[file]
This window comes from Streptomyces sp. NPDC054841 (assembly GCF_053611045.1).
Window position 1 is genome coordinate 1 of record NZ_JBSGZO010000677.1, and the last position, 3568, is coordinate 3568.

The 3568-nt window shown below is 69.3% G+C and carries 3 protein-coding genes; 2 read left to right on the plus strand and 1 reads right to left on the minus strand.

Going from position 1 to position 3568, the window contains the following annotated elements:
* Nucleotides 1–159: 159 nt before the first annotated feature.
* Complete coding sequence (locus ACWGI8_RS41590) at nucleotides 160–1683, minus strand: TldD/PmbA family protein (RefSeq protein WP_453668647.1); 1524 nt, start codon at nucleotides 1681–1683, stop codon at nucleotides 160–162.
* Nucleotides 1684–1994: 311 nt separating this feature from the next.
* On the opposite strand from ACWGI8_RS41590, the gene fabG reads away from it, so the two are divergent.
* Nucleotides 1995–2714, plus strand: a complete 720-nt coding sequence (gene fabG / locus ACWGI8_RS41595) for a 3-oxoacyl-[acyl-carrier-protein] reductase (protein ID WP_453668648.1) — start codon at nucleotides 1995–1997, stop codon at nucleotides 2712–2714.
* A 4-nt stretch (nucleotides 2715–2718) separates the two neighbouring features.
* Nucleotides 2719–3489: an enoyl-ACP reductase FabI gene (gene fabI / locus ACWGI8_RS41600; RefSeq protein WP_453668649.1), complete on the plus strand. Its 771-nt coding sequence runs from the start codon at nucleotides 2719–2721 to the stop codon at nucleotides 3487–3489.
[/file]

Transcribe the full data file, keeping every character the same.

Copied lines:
This window comes from Streptomyces sp. NPDC054841 (assembly GCF_053611045.1).
Window position 1 is genome coordinate 1 of record NZ_JBSGZO010000677.1, and the last position, 3568, is coordinate 3568.

The 3568-nt window shown below is 69.3% G+C and carries 3 protein-coding genes; 2 read left to right on the plus strand and 1 reads right to left on the minus strand.

Going from position 1 to position 3568, the window contains the following annotated elements:
* Nucleotides 1–159: 159 nt before the first annotated feature.
* Complete coding sequence (locus ACWGI8_RS41590) at nucleotides 160–1683, minus strand: TldD/PmbA family protein (RefSeq protein WP_453668647.1); 1524 nt, start codon at nucleotides 1681–1683, stop codon at nucleotides 160–162.
* Nucleotides 1684–1994: 311 nt separating this feature from the next.
* On the opposite strand from ACWGI8_RS41590, the gene fabG reads away from it, so the two are divergent.
* Nucleotides 1995–2714, plus strand: a complete 720-nt coding sequence (gene fabG / locus ACWGI8_RS41595) for a 3-oxoacyl-[acyl-carrier-protein] reductase (protein ID WP_453668648.1) — start codon at nucleotides 1995–1997, stop codon at nucleotides 2712–2714.
* A 4-nt stretch (nucleotides 2715–2718) separates the two neighbouring features.
* Nucleotides 2719–3489: an enoyl-ACP reductase FabI gene (gene fabI / locus ACWGI8_RS41600; RefSeq protein WP_453668649.1), complete on the plus strand. Its 771-nt coding sequence runs from the start codon at nucleotides 2719–2721 to the stop codon at nucleotides 3487–3489.